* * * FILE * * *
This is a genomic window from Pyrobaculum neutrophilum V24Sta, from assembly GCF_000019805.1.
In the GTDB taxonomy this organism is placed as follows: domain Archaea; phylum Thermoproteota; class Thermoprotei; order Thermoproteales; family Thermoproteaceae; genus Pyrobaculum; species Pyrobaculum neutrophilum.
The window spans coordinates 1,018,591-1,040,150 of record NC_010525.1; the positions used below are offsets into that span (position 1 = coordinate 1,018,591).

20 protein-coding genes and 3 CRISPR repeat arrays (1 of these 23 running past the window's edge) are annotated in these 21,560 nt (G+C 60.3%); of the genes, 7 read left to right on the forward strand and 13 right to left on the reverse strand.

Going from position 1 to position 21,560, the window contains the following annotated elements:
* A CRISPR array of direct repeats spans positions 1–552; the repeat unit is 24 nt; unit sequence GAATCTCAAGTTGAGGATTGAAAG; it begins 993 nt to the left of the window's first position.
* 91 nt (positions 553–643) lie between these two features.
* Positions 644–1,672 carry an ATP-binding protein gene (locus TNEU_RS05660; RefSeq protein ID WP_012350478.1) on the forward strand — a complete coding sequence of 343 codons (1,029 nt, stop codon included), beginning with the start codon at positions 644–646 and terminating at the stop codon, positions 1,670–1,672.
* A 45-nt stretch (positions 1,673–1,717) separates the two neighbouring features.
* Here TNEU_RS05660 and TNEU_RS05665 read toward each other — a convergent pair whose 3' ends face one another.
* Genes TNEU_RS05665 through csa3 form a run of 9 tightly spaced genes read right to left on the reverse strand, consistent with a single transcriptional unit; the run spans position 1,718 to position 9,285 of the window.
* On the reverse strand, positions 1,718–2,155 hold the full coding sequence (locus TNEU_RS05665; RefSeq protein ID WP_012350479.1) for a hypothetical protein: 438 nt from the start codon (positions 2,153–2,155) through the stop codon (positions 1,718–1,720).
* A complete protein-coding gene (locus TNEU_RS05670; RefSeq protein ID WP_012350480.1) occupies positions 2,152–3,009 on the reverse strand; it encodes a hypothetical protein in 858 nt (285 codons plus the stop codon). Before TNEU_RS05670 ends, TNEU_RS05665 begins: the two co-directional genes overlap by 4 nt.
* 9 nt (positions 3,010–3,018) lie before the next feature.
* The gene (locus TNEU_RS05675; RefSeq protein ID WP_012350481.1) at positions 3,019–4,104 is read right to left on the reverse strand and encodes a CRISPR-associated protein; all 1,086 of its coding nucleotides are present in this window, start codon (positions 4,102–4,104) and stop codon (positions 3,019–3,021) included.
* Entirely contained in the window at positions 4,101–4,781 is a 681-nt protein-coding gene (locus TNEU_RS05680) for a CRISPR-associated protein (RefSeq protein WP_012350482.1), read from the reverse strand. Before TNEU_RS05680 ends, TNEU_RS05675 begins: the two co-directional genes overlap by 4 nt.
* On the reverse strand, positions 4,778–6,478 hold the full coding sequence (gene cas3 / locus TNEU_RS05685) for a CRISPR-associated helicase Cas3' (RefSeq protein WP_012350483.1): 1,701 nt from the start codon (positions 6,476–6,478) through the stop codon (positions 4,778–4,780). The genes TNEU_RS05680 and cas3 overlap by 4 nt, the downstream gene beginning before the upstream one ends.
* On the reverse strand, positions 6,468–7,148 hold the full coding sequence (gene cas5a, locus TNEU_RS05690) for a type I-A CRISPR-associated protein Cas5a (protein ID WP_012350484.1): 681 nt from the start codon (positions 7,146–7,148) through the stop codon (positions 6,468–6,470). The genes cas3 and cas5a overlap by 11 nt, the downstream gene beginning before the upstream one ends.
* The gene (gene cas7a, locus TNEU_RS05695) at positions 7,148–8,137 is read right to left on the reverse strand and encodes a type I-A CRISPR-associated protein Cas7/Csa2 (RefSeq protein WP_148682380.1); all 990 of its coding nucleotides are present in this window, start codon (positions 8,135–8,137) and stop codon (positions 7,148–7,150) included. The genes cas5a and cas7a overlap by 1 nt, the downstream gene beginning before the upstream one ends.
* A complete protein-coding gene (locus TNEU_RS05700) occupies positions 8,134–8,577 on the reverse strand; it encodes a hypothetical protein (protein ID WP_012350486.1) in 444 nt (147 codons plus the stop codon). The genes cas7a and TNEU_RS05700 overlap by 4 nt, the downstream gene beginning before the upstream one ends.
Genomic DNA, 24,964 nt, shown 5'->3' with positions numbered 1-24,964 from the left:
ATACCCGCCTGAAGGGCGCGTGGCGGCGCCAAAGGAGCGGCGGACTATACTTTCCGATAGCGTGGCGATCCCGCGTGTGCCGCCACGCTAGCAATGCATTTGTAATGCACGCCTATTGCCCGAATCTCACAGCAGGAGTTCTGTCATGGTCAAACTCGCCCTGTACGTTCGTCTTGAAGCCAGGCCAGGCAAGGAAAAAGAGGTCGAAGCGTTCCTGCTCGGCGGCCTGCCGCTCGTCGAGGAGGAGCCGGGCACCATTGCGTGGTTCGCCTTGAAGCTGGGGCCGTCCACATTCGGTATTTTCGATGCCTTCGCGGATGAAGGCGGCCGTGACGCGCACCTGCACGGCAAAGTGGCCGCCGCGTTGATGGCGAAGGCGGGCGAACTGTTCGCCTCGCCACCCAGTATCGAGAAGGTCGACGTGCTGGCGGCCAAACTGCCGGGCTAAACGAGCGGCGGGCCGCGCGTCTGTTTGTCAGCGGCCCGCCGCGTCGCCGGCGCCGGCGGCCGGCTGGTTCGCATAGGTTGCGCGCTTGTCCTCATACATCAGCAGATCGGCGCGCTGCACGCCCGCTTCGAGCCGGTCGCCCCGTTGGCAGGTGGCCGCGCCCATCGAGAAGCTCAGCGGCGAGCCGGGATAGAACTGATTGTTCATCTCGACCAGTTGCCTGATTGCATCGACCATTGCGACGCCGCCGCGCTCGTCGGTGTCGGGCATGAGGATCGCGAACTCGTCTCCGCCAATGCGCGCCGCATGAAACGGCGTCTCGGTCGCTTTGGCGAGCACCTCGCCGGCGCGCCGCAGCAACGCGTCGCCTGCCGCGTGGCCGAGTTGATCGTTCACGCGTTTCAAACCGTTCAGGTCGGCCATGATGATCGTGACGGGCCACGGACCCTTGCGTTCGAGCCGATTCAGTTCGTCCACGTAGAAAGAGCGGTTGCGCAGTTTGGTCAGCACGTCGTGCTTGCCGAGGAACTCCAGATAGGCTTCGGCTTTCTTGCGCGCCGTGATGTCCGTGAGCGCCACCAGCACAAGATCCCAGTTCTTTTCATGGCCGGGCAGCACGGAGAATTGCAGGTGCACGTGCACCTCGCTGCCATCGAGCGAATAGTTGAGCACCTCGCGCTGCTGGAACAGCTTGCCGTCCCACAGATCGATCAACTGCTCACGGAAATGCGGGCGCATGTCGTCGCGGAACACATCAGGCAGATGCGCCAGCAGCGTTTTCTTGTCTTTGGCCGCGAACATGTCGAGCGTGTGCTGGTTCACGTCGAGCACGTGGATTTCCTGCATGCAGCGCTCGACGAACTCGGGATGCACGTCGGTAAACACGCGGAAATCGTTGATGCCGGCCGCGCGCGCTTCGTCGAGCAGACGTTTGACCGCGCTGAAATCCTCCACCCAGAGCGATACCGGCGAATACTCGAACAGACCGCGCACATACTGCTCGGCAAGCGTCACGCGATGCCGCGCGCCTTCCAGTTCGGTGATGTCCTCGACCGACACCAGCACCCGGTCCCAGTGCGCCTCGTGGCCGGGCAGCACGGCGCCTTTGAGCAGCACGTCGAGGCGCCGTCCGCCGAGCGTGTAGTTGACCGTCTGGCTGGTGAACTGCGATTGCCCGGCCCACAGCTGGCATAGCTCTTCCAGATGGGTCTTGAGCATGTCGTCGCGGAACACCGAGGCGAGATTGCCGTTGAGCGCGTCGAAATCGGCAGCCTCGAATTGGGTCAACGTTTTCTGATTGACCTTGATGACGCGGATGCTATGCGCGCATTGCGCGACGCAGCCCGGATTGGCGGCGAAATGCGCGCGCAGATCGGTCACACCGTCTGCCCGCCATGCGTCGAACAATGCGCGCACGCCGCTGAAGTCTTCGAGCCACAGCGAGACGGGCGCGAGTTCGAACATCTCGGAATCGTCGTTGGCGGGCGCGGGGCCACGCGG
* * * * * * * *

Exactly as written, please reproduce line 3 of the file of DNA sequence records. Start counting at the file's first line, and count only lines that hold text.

The window spans coordinates 1,018,591-1,040,150 of record NC_010525.1; the positions used below are offsets into that span (position 1 = coordinate 1,018,591).